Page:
The Bhima Koregaon case

In 2018, the celebrations for the bicentenary anniversary of the Bhima Koregaon battle were interrupted due to violence leading to the death of a person and several injuries. The police investigated and arrested several activists claiming that inflammatory speeches were made by them eventually leading to the violence. Hence a PIL was filed seeking an investigation by the SIT(Special investigation team) over the Unlawful Activities (Prevention) Act charges against the arrested activists. The litigants alleged that the Mumbai Police were biased in their decision. The case went to the Supreme Court who dismissed the case with a 2:1 majority. While the two judges who were Chief Justice of India Dipak Misra and Justice Khanwilkar were satisfied with the investigation done by the Mumbai Police, Whereas, Justice D.Y Chandrachud was not. Justice Chandrachud dissented, alleging that the arrests were made targeting political dissent.

Aadhar Act as a money bill case

In this case, the issue was whether the Aadhar Act in 2016, was passed as a money bill. The court held that it was a money bill again with a majority. Justice A.K Sikri accepted the act as a money bill and referred to Section 7  of the Act which states that the Aadhar based authentication can be used for benefits or services charged on the Consolidated Fund of India, hence it can be used as a money bill. Whereas, Article 110 of the Constitution stated that the money bill can be used only on services related to spending and receiving of money by the Union Government. Hence, the judgment was criticized and Justice Chandrachud who had dissented to the judgment termed it as a fraud on the Indian Constitution.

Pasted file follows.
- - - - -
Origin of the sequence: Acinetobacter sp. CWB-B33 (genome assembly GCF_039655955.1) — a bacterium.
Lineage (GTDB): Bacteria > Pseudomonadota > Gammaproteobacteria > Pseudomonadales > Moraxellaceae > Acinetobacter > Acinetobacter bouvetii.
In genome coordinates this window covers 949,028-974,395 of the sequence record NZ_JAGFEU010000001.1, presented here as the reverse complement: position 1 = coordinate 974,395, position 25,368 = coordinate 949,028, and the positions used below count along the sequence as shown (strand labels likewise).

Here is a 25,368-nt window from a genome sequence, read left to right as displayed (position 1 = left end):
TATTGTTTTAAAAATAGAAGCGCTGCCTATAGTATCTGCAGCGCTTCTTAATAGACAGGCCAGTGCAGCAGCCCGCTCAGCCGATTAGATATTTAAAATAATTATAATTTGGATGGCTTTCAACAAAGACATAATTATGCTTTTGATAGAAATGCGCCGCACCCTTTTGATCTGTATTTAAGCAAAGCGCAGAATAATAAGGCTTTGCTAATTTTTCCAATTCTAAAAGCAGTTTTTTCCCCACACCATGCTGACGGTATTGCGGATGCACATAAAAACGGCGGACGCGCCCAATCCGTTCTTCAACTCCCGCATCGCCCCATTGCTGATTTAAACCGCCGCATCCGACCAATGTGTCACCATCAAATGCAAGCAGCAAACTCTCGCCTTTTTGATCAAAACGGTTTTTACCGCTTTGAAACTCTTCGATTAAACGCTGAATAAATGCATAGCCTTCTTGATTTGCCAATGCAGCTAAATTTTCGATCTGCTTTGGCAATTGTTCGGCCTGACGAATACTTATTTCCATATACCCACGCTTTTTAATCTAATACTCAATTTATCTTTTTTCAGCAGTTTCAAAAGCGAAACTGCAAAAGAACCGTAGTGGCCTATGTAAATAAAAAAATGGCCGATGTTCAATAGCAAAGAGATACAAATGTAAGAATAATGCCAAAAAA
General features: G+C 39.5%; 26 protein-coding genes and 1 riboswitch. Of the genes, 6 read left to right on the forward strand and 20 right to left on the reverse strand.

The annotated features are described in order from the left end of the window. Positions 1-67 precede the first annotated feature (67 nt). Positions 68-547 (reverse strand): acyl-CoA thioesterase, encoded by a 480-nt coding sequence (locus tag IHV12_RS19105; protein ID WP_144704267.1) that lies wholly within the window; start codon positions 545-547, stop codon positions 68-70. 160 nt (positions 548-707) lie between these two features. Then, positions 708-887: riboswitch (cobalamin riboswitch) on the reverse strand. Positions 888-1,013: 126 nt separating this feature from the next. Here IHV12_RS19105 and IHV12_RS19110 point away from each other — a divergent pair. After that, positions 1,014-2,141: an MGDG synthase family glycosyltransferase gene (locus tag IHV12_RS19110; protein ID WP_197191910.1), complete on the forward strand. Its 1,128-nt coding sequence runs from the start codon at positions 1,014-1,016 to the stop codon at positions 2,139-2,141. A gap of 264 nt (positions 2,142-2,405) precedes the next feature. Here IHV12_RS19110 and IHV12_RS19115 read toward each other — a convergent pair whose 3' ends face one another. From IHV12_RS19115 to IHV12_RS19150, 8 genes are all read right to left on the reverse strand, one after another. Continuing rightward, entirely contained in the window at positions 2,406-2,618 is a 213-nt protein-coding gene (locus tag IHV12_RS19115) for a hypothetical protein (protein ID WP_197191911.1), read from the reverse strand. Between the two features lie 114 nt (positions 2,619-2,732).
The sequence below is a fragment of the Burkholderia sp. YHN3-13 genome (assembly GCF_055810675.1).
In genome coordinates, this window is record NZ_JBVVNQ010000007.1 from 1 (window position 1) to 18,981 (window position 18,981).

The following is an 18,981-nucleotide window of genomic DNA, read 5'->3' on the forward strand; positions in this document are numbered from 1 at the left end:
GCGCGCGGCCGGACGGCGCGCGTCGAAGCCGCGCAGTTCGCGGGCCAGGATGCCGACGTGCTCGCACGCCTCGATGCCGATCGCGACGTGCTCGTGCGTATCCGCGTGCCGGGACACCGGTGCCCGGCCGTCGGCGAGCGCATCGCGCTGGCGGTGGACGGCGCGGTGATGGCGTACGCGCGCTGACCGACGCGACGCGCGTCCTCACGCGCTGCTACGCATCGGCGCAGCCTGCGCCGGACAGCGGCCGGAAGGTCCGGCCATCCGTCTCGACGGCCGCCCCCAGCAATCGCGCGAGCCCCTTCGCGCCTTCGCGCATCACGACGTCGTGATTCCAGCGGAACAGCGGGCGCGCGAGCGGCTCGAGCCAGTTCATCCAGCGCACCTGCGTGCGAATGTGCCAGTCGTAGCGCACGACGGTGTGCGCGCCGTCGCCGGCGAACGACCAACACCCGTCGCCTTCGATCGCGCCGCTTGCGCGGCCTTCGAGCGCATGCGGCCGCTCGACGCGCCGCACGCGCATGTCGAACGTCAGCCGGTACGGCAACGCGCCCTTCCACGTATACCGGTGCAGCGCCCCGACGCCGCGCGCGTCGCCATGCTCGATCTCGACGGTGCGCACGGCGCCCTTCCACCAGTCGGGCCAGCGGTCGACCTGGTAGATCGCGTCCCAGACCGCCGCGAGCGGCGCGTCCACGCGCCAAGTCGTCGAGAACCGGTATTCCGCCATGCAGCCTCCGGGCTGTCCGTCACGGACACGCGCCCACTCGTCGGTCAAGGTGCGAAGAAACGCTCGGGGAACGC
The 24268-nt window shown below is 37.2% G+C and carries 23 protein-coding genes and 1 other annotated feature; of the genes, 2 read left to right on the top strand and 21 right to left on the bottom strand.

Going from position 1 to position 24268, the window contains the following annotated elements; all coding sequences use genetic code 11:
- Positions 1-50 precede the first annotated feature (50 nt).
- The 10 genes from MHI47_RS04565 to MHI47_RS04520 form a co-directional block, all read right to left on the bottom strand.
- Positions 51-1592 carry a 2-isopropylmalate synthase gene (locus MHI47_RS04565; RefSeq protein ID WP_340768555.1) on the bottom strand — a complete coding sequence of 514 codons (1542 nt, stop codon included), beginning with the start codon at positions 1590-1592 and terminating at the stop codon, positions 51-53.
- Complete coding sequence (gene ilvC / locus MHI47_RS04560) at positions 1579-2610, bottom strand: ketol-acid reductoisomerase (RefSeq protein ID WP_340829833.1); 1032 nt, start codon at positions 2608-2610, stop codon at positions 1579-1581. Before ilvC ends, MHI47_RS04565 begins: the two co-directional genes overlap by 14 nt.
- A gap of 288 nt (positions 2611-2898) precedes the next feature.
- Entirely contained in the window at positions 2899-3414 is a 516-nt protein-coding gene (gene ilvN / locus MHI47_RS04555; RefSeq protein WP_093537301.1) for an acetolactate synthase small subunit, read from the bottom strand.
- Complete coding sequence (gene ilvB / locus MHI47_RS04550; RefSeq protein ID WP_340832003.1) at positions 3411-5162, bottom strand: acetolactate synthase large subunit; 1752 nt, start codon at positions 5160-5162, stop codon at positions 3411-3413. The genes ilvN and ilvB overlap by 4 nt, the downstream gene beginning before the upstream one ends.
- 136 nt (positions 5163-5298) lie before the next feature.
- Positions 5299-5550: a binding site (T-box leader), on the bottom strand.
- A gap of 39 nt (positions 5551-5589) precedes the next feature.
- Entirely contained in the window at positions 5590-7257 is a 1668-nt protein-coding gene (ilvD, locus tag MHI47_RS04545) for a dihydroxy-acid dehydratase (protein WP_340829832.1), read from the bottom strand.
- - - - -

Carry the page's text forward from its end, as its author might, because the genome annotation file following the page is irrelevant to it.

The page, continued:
The CBI-Alok Verma case

In this case, the judgment was delayed. The government had divested the CBI director Alok Verma of all his powers. This needed sanctions from a high-powered committee under the Delhi Special Police Establishment Act. The Supreme Court examined the details of the corruption charges against the CBI director. Later, the Court directed the reinstatement of Verma as the CBI director on the basis of the sanctions of the selected committee. However, the reinstatement was ordered when Mr. Verma had just three weeks left for his tenure. Hence, this raised criticism once again.

Is India’s judicial independence at stake